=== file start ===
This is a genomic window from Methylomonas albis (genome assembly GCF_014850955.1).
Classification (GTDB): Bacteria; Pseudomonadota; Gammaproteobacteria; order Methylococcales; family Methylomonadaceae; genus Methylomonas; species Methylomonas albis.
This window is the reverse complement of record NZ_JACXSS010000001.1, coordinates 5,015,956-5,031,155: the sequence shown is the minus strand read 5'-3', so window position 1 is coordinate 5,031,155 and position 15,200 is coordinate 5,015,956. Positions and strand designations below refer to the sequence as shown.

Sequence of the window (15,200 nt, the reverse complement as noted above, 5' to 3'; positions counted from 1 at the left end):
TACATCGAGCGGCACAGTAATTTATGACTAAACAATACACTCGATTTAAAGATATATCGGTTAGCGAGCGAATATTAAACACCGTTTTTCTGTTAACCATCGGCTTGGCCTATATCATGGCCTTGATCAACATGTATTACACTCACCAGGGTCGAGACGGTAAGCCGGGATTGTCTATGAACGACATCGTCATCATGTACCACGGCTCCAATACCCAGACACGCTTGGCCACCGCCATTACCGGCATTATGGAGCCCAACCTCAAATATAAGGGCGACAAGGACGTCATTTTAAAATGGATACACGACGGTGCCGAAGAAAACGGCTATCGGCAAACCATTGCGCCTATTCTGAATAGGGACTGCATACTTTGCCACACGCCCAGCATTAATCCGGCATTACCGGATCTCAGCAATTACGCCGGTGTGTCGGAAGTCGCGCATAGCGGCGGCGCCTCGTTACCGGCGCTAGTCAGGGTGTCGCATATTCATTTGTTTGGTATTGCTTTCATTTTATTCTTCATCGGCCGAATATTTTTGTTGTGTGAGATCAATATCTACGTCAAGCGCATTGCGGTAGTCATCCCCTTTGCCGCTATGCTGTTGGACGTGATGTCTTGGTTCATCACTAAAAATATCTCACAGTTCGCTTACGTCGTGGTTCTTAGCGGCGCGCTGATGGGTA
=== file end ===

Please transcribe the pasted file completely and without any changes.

This is a genomic window from Methylomonas albis (genome assembly GCF_014850955.1).
Classification (GTDB): Bacteria; Pseudomonadota; Gammaproteobacteria; order Methylococcales; family Methylomonadaceae; genus Methylomonas; species Methylomonas albis.
This window is the reverse complement of record NZ_JACXSS010000001.1, coordinates 5,015,956-5,031,155: the sequence shown is the minus strand read 5'-3', so window position 1 is coordinate 5,031,155 and position 15,200 is coordinate 5,015,956. Positions and strand designations below refer to the sequence as shown.

Sequence of the window (15,200 nt, the reverse complement as noted above, 5' to 3'; positions counted from 1 at the left end):
TACATCGAGCGGCACAGTAATTTATGACTAAACAATACACTCGATTTAAAGATATATCGGTTAGCGAGCGAATATTAAACACCGTTTTTCTGTTAACCATCGGCTTGGCCTATATCATGGCCTTGATCAACATGTATTACACTCACCAGGGTCGAGACGGTAAGCCGGGATTGTCTATGAACGACATCGTCATCATGTACCACGGCTCCAATACCCAGACACGCTTGGCCACCGCCATTACCGGCATTATGGAGCCCAACCTCAAATATAAGGGCGACAAGGACGTCATTTTAAAATGGATACACGACGGTGCCGAAGAAAACGGCTATCGGCAAACCATTGCGCCTATTCTGAATAGGGACTGCATACTTTGCCACACGCCCAGCATTAATCCGGCATTACCGGATCTCAGCAATTACGCCGGTGTGTCGGAAGTCGCGCATAGCGGCGGCGCCTCGTTACCGGCGCTAGTCAGGGTGTCGCATATTCATTTGTTTGGTATTGCTTTCATTTTATTCTTCATCGGCCGAATATTTTTGTTGTGTGAGATCAATATCTACGTCAAGCGCATTGCGGTAGTCATCCCCTTTGCCGCTATGCTGTTGGACGTGATGTCTTGGTTCATCACTAAAAATATCTCACAGTTCGCTTACGTCGTGGTTCTTAGCGGCGCGCTGATGGGTA